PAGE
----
02 Sep 2011
- Written by Tri-State Defender Newsroom
Dr. Timothy Moore
The facts were substantiated in a 2002 Census survey, which reported that 5.8 million (15 percent) of all children between the ages of five and 14 and living with a mother, care for themselves an average of 6.3 hours per week, and 65 percent of those children spent 2 to 9 hours home alone.
When children are home alone, what are they to do when the hunger pangs hit them in the pit of their stomach? Grab a bag of potato chips? Munch on junk food until their parents return? America is a country of abundance, but more food is thrown out every day. America’s excessive waste, I believe, could feed every hungry person in the United States.
Eating chips, cookies and candy rather than a good wholesome meal can lead to obesity. According to a recent news report, there is an “obesity epidemic.” If it continues unchecked by the year 2030, the obesity rate in adults will double and affect 50 percent of the adult population.
The thought of this alarming statistic makes me cringe. If children were fed unhealthy meals before they reach adulthood, they’d be inundated with a number of illnesses, such as depression, anger, anxiety, social withdrawal, resentment, and addiction to video games.
Recently, I talked with the mother of a 300-pound daughter who always was hungry when she arrived home from school. The mother wondered if something could be done to help her daughter, who would eat lunch at 10:30 a.m., and by the time school was dismissed for the day, she would be hungry again.
Here’s what I suggested the mother do to quiet her daughter’s hunger pangs: Fix a nutritious breakfast and a nutritious snack to take to school. By the time she gets home from school, she won’t be as hungry. The weight will come down and both parent and child will be happy for it.
Children become overweight when parents forget about the importance of a nutritious meal – whether it’s prepared at home, a restaurant, or at school. We rely too much on quick and easy solutions when it comes to the food we eat. My point is this: When children are home alone and hungry, they may be forced to eat unhealthy snacks or quick microwave meals.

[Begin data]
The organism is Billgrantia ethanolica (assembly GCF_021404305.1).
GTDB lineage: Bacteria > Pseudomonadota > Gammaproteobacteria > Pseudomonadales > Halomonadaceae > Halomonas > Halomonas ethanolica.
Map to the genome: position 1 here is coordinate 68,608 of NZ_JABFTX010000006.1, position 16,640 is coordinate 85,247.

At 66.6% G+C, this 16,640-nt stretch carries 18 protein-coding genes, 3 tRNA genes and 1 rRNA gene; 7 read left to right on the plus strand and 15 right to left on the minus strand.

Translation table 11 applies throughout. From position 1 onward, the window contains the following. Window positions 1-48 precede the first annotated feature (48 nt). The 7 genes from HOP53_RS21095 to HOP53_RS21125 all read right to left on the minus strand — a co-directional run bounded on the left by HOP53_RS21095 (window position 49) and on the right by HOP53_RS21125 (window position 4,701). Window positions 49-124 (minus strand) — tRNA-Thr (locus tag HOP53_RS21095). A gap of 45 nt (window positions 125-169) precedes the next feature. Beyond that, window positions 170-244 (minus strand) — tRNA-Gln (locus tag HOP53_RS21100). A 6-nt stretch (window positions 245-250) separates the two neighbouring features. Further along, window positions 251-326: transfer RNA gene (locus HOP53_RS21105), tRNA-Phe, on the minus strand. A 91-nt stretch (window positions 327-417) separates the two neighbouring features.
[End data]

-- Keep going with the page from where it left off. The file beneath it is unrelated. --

Are you a working parent who sets aside quick meals that can be prepared in about 3 to 5 minutes when your children are home alone? If you are concerned about your children’s health, and their weight in particular, you might want to read the ingredients on food labels if you’re as health-conscious as I am.
If your children are overweight and becoming morbidly obese, you might want to take nutrition seriously. A good diet regimen is key to keeping your children healthy and fit. Medicating your children is not a cure for their bad eating habits, either. In actuality, some prescribed medication may cause more harm than good.
There is nothing wrong with an apple, pear, watermelon, honeydew melon, nectarine, lettuce, greens, green beans, spaghetti squash, brown rice, Kale, and a host of other fresh fruit and vegetables that are proven to reverse a lot of childhood diseases – including obesity. Don’t be afraid to leave your children with fruit and vegetables, if they’re home alone.
So parents, if you’re at work and your children are home alone after school, you’d better have something nutritious for them to eat. Or they’ll grow as plump as a Butterball turkey.